Months after Lung’s husband posted the message on Facebook, Kochai finally saw it. As he scrolled through his inbox in the summer of 2020, he was stunned. He answered immediately and they arranged to have a call that evening.

“It was very, very emotional,” Kochai said. “My whole family was there. My parents were also looking for her and wanted to thank her for years. We all cried that night.

“She showed me the beauty of teaching and how a year and a course can change someone’s life,” he added.

The call was also deeply meaningful to Lung.

“Not just for him to phone and express what this whole time has been for him, but for his parents to thank me for doing my job,” she said.

They had hoped to reunite in person, but due to the pandemic and other life events — including the birth of Kochai’s first child — plans to meet have stalled.

Then, on August 13, Lung and her husband planned a surprise.

They saw on Facebook that Kochai had an upcoming event for his latest book, “The Haunting of Hajji Hotak and Other Stories,” at UC-Davis. They decided to attend.

After reading the book, Lung’s husband approached Kochai, first introducing himself, then motioning towards his wife. Kochai did a double take when he saw his teacher from 23 years ago.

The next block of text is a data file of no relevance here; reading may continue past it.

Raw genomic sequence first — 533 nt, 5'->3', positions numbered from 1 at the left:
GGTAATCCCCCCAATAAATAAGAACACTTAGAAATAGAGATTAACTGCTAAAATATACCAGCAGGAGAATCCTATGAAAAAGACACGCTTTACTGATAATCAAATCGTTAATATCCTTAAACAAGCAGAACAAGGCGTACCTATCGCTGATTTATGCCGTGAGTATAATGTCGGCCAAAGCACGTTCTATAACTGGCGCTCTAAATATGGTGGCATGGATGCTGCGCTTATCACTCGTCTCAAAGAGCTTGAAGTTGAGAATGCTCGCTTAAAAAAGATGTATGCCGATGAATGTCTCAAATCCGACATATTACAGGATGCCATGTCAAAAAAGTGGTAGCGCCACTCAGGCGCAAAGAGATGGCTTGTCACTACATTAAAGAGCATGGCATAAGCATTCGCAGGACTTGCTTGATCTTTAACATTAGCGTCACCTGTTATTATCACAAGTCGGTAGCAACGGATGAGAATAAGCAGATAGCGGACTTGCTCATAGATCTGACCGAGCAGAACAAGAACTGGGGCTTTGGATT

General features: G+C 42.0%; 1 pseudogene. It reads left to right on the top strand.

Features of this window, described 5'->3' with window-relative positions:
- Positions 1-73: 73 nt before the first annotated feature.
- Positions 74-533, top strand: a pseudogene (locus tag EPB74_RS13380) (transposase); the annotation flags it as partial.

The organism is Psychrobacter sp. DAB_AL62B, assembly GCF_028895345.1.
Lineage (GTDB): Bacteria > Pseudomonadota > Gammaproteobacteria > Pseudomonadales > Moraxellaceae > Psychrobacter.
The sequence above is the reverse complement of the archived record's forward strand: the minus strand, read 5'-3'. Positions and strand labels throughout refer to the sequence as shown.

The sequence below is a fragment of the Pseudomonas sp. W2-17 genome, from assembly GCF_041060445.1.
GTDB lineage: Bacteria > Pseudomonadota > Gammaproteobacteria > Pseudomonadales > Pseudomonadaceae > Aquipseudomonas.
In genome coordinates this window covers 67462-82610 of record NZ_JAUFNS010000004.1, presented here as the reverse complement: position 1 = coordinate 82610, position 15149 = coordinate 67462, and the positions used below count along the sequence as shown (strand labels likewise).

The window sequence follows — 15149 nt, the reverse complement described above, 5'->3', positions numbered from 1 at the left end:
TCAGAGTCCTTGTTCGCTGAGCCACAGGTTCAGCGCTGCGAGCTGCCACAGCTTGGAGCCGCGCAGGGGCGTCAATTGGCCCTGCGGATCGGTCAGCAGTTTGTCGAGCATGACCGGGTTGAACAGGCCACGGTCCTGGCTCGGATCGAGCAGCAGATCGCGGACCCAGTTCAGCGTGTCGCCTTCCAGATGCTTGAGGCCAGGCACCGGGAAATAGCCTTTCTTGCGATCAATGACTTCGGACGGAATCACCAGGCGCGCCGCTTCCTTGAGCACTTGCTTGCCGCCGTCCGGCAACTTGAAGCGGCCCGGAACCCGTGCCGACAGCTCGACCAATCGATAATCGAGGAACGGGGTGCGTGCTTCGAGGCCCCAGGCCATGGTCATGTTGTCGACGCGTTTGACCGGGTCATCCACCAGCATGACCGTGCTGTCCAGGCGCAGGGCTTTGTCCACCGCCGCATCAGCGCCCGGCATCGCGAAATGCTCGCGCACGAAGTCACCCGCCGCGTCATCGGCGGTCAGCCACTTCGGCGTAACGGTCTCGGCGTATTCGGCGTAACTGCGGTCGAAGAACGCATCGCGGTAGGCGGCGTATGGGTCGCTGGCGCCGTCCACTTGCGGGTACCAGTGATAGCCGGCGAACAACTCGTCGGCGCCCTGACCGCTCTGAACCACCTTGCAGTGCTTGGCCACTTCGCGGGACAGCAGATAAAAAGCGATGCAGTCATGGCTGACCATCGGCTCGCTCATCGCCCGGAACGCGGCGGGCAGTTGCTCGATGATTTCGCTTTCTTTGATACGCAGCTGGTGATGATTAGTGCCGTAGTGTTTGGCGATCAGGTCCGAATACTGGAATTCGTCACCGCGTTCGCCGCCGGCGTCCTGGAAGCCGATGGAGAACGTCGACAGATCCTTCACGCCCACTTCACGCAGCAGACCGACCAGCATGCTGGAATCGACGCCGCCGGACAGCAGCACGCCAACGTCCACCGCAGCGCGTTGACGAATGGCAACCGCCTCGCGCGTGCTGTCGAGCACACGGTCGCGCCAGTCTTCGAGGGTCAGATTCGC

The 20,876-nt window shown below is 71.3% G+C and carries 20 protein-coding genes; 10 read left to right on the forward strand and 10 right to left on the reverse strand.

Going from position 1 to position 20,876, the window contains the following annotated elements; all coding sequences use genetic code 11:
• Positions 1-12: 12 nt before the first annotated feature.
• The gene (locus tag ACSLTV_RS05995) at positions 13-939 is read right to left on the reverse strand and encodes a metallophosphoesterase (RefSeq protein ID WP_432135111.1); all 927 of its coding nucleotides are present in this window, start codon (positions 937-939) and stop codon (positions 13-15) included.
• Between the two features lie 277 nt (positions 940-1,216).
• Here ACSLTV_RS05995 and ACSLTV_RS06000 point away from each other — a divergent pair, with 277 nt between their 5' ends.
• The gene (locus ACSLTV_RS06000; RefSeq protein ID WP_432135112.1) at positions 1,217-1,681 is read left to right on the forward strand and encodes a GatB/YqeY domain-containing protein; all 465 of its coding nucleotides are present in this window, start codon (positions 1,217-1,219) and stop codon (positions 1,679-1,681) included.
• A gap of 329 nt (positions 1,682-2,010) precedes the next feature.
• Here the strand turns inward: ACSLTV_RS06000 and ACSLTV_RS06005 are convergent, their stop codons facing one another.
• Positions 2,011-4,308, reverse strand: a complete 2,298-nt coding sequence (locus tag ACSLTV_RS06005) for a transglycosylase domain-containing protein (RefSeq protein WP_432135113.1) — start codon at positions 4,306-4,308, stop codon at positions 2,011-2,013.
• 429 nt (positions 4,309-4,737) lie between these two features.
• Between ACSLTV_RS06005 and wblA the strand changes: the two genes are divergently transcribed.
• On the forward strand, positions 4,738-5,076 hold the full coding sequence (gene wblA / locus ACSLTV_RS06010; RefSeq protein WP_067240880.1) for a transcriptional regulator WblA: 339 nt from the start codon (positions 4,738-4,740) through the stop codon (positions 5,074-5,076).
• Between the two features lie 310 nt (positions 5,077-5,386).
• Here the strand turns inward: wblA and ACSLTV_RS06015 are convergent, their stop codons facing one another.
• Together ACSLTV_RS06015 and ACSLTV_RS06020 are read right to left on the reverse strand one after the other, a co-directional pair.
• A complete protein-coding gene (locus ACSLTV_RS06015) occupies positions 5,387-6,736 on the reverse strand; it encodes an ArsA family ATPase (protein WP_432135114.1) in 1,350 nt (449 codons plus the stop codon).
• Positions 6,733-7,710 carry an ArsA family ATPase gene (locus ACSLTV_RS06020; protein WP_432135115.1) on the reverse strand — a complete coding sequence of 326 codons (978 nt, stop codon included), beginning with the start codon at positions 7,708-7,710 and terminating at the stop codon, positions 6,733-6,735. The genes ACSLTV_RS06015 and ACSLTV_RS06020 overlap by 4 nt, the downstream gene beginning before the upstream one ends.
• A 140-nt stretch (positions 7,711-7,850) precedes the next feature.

“When I saw Ms. Lung there, my heart sank,” he said. “It wasn’t like seeing someone from my past, it was like seeing someone I’ve known, loved and loved all my life.”

“I gave him a big hug; a hug I had been waiting 20 years to give her,” he said. “I felt like a 7-year-old again with his beloved teacher.”

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His parents were also reading.

“We were all very emotional and teary eyed,” Kochai said.

The warm feelings were mutual: “Teachers rarely follow their children into adulthood and find them doing good things,” Lung said. “He is something else.”

Seeing his student – ​​who hesitantly approached his class for the first time 23 years ago, knowing no English at all – being celebrated for his writing, felt like “a miracle”, Lung said.

She bought a copy of her new book and “I wrote a note about how this book belongs to her more than anyone else,” Kochai said.

He told the story in a Twitter feed, which quickly amassed tens of thousands of likes, shares and comments. people responded with similar stories about teachers who have made a resounding difference in their lives.

“My father always used to say in Pashto that every child is a rocket full of fuel and it only takes one spark to fly up to the sky,” kochai wrote. “Ms. Lung, he said, was my spark.